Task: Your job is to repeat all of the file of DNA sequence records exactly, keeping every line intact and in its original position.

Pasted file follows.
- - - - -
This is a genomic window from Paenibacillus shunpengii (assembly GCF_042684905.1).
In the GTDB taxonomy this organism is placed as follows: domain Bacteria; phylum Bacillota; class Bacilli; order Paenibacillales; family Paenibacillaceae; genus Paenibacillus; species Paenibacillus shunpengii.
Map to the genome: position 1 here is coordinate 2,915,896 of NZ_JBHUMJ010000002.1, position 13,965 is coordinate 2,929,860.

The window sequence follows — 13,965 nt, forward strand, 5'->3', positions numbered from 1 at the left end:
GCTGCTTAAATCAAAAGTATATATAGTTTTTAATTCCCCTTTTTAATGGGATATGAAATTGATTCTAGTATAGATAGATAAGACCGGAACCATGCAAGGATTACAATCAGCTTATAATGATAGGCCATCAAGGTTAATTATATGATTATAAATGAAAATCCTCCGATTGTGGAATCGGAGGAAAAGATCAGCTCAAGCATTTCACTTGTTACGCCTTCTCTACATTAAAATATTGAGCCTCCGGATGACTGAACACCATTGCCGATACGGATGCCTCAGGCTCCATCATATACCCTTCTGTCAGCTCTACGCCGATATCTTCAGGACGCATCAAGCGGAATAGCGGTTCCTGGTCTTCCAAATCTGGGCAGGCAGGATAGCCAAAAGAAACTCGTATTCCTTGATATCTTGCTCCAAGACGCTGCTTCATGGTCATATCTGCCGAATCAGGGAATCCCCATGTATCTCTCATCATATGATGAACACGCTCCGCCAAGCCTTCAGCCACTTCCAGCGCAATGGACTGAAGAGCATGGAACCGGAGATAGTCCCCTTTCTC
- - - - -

This is a genomic window from Paenibacillus shunpengii (assembly GCF_042684905.1).
In the GTDB taxonomy this organism is placed as follows: domain Bacteria; phylum Bacillota; class Bacilli; order Paenibacillales; family Paenibacillaceae; genus Paenibacillus; species Paenibacillus shunpengii.
Map to the genome: position 1 here is coordinate 2,915,896 of NZ_JBHUMJ010000002.1, position 13,965 is coordinate 2,929,860.

The window sequence follows — 13,965 nt, forward strand, 5'->3', positions numbered from 1 at the left end:
GCTGCTTAAATCAAAAGTATATATAGTTTTTAATTCCCCTTTTTAATGGGATATGAAATTGATTCTAGTATAGATAGATAAGACCGGAACCATGCAAGGATTACAATCAGCTTATAATGATAGGCCATCAAGGTTAATTATATGATTATAAATGAAAATCCTCCGATTGTGGAATCGGAGGAAAAGATCAGCTCAAGCATTTCACTTGTTACGCCTTCTCTACATTAAAATATTGAGCCTCCGGATGACTGAACACCATTGCCGATACGGATGCCTCAGGCTCCATCATATACCCTTCTGTCAGCTCTACGCCGATATCTTCAGGACGCATCAAGCGGAATAGCGGTTCCTGGTCTTCCAAATCTGGGCAGGCAGGATAGCCAAAAGAAACTCGTATTCCTTGATATCTTGCTCCAAGACGCTGCTTCATGGTCATATCTGCCGAATCAGGGAATCCCCATGTATCTCTCATCATATGATGAACACGCTCCGCCAAGCCTTCAGCCACTTCCAGCGCAATGGACTGAAGAGCATGGAACCGGAGATAGTCCCCTTTCTC